Canada responds to British Columbia drug crisis by decriminalizing narcotics

Canada responds to British Columbia drug crisis by decriminalizing narcotics

A Canadian province ravaged by overdose deaths will stop arresting adults caught with small amounts of hard drugs in a desperate attempt to stem the fatalities.

The three-year experiment in British Columbia is set to begin Jan. 31 and will allow anyone 18 or older to possess up to 2.5 grams of drugs including opioids, cocaine, methamphetamine and MDMA, also known as ecstasy, for personal use.

The Canadian government approved the plan Tuesday, with Dr. Theresa Tam, the country’s chief public health officer, tweeting, “Stigma and fear of criminalization cause some people to hide their drug use, use alone, or use in other ways that increase the risk of harm.”

“This is why the [government of Canada] treats substance use as a health issue, not a criminal one,” she added.

British Columbia has recorded more than 9,400 drug deaths since 2016, including a record 2,224 last year.

The western coastal province’s health officer, Dr. Bonnie Henry, said, “This is not one single thing that will reverse this crisis but it will make a difference.”

But drug policy activist Dana Larsen said the move was “not going to stop anybody dying of an overdose or drug poisoning.”

“I think we need stores where you can go in and find legal heroin, legal cocaine and legal ecstasy and things like that for adults,” he said.

“The real solution to this problem is to treat it like alcohol and tobacco.”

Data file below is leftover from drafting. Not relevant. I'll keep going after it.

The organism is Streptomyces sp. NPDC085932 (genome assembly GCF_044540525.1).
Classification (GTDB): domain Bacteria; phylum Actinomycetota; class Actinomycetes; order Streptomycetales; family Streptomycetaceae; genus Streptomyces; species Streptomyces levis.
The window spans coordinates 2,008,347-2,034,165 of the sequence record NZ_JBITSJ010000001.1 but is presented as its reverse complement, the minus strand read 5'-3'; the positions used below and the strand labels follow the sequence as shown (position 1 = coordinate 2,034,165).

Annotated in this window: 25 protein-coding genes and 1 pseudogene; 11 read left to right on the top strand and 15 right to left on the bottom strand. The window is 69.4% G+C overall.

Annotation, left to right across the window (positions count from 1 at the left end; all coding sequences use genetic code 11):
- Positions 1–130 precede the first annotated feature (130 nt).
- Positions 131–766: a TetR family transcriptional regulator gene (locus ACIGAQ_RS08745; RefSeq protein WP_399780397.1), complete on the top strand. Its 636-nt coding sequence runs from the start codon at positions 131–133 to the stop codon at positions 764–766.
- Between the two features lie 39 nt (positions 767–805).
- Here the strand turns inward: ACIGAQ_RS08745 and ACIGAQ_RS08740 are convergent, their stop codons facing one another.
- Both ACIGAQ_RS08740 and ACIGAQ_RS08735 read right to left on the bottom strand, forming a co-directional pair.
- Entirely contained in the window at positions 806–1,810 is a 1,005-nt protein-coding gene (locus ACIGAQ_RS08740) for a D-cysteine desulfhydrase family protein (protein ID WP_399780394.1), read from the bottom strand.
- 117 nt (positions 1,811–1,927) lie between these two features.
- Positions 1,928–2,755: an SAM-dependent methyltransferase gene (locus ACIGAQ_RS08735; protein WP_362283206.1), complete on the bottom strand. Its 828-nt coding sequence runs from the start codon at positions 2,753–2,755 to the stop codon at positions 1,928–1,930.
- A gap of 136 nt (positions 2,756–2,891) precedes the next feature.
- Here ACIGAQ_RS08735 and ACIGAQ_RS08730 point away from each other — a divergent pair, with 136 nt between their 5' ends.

British Columbia was the first province to apply for an exemption from Canada’s drug laws and Carolyn Bennett, the federal minister of mental health and addictions, said what happens there could serve as a model for the rest of the country.

“Real-time adjustments will be made upon receiving analysis of any data that indicates a need to change,” Bennett said.

In their exemption application, provincial officials sought permission to let people possess up to 4.5 grams of drugs.

The situation in British Columbia is so grim that five young men overdosed on opioids on a park bench in Vancouver last year but were mistaken for sleeping drunks by cops.

Four of them were later hospitalized in serious condition after authorities finally realized the men were barely breathing and revived them with naloxone.

And in 2019, a 14-year-old boy died of an overdose in a Langley Township skate park as onlookers stood by and laughed at his predicament.

Late last year, outgoing Mayor Bill de Blasio launched the first two legal shooting galleries for drug addicts in the US, with opening day seeing five overdoses at a site in East Harlem and one person transported in an ambulance from the other site in Washington Heights.

“British Columbia has led North America in safe injection sites, all while crossing overdose death milestones every month,” City Councilman Joe Borelli (R-Staten Island) told The Post at the time

“How anyone can see this as a solution to a serious problem is beyond me, never mind the concerns of the neighbors.”

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